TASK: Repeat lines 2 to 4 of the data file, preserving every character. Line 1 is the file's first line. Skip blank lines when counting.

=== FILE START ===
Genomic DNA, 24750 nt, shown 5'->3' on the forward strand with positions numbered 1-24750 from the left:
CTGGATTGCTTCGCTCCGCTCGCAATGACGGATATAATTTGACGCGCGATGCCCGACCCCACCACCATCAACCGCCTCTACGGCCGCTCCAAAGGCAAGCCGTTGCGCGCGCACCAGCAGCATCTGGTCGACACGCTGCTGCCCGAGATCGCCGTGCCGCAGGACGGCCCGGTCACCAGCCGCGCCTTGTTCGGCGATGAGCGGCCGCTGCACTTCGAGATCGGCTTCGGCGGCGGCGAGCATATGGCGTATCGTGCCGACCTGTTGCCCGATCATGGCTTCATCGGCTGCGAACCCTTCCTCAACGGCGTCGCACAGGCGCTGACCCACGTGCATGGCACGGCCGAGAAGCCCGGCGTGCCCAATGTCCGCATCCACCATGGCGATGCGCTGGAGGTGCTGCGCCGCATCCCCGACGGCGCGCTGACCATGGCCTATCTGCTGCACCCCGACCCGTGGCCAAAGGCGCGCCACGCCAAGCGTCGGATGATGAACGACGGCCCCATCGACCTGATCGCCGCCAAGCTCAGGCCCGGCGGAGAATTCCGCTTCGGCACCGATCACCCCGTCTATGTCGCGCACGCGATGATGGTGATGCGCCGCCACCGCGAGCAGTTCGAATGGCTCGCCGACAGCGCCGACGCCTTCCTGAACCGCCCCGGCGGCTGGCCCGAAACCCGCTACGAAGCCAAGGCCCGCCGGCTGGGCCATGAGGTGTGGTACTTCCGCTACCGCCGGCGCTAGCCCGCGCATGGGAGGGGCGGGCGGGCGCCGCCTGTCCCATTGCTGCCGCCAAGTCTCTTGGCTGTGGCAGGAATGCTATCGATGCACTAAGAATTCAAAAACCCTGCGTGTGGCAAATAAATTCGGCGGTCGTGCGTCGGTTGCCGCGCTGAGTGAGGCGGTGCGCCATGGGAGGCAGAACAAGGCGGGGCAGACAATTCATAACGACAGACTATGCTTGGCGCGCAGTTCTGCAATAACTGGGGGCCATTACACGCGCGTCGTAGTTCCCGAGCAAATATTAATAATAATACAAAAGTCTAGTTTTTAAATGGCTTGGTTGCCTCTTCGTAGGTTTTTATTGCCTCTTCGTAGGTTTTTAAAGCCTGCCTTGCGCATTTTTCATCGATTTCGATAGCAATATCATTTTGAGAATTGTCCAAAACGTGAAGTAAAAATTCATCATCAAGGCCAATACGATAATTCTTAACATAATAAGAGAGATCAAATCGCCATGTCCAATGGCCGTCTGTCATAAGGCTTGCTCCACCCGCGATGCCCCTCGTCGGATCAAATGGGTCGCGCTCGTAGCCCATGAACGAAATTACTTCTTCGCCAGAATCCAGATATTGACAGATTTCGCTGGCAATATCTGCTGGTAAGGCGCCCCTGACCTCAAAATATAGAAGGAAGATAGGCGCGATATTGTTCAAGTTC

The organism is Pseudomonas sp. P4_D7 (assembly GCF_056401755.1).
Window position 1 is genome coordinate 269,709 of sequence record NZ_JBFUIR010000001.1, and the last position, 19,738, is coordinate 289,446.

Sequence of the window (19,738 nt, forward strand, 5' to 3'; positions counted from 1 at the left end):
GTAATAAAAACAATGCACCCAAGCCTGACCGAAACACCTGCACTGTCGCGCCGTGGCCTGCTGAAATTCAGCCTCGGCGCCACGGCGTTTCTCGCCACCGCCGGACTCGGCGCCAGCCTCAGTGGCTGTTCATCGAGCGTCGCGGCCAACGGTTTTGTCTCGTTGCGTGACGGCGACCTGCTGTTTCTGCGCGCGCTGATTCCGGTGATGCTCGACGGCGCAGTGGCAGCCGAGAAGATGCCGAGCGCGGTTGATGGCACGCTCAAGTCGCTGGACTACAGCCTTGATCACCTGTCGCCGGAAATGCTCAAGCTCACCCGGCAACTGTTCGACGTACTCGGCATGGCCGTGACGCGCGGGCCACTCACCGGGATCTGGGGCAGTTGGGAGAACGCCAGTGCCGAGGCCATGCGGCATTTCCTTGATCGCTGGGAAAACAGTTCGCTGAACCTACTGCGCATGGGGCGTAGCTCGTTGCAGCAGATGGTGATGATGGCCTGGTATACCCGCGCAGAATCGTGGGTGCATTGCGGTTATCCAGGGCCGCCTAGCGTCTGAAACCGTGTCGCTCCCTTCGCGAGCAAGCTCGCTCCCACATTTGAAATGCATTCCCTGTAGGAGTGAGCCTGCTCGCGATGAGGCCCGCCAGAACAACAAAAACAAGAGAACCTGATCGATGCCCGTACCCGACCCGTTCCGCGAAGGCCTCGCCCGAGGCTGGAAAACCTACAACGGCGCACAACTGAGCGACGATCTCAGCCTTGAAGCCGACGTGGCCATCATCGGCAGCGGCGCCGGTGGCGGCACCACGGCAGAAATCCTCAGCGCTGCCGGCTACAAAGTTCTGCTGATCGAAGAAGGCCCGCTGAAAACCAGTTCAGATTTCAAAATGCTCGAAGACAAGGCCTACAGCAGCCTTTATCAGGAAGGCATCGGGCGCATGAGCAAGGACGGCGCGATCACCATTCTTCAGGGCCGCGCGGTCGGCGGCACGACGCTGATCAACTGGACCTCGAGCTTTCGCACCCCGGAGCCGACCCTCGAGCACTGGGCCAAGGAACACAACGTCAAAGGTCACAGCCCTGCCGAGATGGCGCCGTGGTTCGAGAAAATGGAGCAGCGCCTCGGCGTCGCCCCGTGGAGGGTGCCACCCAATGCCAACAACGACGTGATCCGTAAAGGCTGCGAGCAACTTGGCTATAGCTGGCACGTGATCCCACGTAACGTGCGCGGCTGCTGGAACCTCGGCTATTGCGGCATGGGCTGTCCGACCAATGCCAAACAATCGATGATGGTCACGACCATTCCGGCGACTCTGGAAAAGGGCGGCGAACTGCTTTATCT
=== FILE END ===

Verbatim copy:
CTGGATTGCTTCGCTCCGCTCGCAATGACGGATATAATTTGACGCGCGATGCCCGACCCCACCACCATCAACCGCCTCTACGGCCGCTCCAAAGGCAAGCCGTTGCGCGCGCACCAGCAGCATCTGGTCGACACGCTGCTGCCCGAGATCGCCGTGCCGCAGGACGGCCCGGTCACCAGCCGCGCCTTGTTCGGCGATGAGCGGCCGCTGCACTTCGAGATCGGCTTCGGCGGCGGCGAGCATATGGCGTATCGTGCCGACCTGTTGCCCGATCATGGCTTCATCGGCTGCGAACCCTTCCTCAACGGCGTCGCACAGGCGCTGACCCACGTGCATGGCACGGCCGAGAAGCCCGGCGTGCCCAATGTCCGCATCCACCATGGCGATGCGCTGGAGGTGCTGCGCCGCATCCCCGACGGCGCGCTGACCATGGCCTATCTGCTGCACCCCGACCCGTGGCCAAAGGCGCGCCACGCCAAGCGTCGGATGATGAACGACGGCCCCATCGACCTGATCGCCGCCAAGCTCAGGCCCGGCGGAGAATTCCGCTTCGGCACCGATCACCCCGTCTATGTCGCGCACGCGATGATGGTGATGCGCCGCCACCGCGAGCAGTTCGAATGGCTCGCCGACAGCGCCGACGCCTTCCTGAACCGCCCCGGCGGCTGGCCCGAAACCCGCTACGAAGCCAAGGCCCGCCGGCTGGGCCATGAGGTGTGGTACTTCCGCTACCGCCGGCGCTAGCCCGCGCATGGGAGGGGCGGGCGGGCGCCGCCTGTCCCATTGCTGCCGCCAAGTCTCTTGGCTGTGGCAGGAATGCTATCGATGCACTAAGAATTCAAAAACCCTGCGTGTGGCAAATAAATTCGGCGGTCGTGCGTCGGTTGCCGCGCTGAGTGAGGCGGTGCGCCATGGGAGGCAGAACAAGGCGGGGCAGACAATTCATAACGACAGACTATGCTTGGCGCGCAGTTCTGCAATAACTGGGGGCCATTACACGCGCGTCGTAGTTCCCGAGCAAATATTAATAATAATACAAAAGTCTAGTTTTTAAATGGCTTGGTTGCCTCTTCGTAGGTTTTTATTGCCTCTTCGTAGGTTTTTAAAGCCTGCCTTGCGCATTTTTCATCGATTTCGATAGCAATATCATTTTGAGAATTGTCCAAAACGTGAAGTAAAAATTCATCATCAAGGCCAATACGATAATTCTTAACATAATAAGAGAGATCAAATCGCCATGTCCAATGGCCGTCTGTCATAAGGCTTGCTCCACCCGCGATGCCCCTCGTCGGATCAAATGGGTCGCGCTCGTAGCCCATGAACGAAATTACTTCTTCGCCAGAATCCAGATATTGACAGATTTCGCTGGCAATATCTGCTGGTAAGGCGCCCCTGACCTCAAAATATAGAAGGAAGATAGGCGCGATATTGTTCAAGTTC

The organism is Pseudomonas sp. P4_D7 (assembly GCF_056401755.1).
Window position 1 is genome coordinate 269,709 of sequence record NZ_JBFUIR010000001.1, and the last position, 19,738, is coordinate 289,446.